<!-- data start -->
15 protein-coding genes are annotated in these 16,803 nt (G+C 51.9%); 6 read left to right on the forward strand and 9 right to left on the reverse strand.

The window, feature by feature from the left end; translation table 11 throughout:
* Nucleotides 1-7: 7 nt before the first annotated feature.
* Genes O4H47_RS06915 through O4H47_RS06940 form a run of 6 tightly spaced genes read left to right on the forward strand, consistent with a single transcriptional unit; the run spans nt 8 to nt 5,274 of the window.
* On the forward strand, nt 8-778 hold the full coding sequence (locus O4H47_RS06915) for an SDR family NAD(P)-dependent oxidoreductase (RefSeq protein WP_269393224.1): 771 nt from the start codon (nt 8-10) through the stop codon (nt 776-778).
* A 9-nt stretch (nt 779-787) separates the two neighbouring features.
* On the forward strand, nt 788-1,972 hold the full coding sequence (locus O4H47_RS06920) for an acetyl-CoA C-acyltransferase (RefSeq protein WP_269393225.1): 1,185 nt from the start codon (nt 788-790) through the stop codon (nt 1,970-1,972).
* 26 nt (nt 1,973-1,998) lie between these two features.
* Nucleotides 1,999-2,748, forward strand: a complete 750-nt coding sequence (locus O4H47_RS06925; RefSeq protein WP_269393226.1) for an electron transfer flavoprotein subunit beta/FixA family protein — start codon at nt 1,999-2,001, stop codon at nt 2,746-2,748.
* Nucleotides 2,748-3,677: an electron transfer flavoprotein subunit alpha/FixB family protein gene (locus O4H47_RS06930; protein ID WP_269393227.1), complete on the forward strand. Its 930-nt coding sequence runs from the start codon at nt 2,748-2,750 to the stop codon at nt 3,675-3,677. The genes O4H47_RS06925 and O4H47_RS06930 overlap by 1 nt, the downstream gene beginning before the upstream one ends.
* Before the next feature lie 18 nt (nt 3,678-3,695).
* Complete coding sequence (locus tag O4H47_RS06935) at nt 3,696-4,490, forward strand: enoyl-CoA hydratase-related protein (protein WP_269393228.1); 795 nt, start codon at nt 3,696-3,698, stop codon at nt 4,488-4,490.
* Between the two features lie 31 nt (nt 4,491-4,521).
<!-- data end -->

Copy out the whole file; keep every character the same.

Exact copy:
15 protein-coding genes are annotated in these 16,803 nt (G+C 51.9%); 6 read left to right on the forward strand and 9 right to left on the reverse strand.

The window, feature by feature from the left end; translation table 11 throughout:
* Nucleotides 1-7: 7 nt before the first annotated feature.
* Genes O4H47_RS06915 through O4H47_RS06940 form a run of 6 tightly spaced genes read left to right on the forward strand, consistent with a single transcriptional unit; the run spans nt 8 to nt 5,274 of the window.
* On the forward strand, nt 8-778 hold the full coding sequence (locus O4H47_RS06915) for an SDR family NAD(P)-dependent oxidoreductase (RefSeq protein WP_269393224.1): 771 nt from the start codon (nt 8-10) through the stop codon (nt 776-778).
* A 9-nt stretch (nt 779-787) separates the two neighbouring features.
* On the forward strand, nt 788-1,972 hold the full coding sequence (locus O4H47_RS06920) for an acetyl-CoA C-acyltransferase (RefSeq protein WP_269393225.1): 1,185 nt from the start codon (nt 788-790) through the stop codon (nt 1,970-1,972).
* 26 nt (nt 1,973-1,998) lie between these two features.
* Nucleotides 1,999-2,748, forward strand: a complete 750-nt coding sequence (locus O4H47_RS06925; RefSeq protein WP_269393226.1) for an electron transfer flavoprotein subunit beta/FixA family protein — start codon at nt 1,999-2,001, stop codon at nt 2,746-2,748.
* Nucleotides 2,748-3,677: an electron transfer flavoprotein subunit alpha/FixB family protein gene (locus O4H47_RS06930; protein ID WP_269393227.1), complete on the forward strand. Its 930-nt coding sequence runs from the start codon at nt 2,748-2,750 to the stop codon at nt 3,675-3,677. The genes O4H47_RS06925 and O4H47_RS06930 overlap by 1 nt, the downstream gene beginning before the upstream one ends.
* Before the next feature lie 18 nt (nt 3,678-3,695).
* Complete coding sequence (locus tag O4H47_RS06935) at nt 3,696-4,490, forward strand: enoyl-CoA hydratase-related protein (protein WP_269393228.1); 795 nt, start codon at nt 3,696-3,698, stop codon at nt 4,488-4,490.
* Between the two features lie 31 nt (nt 4,491-4,521).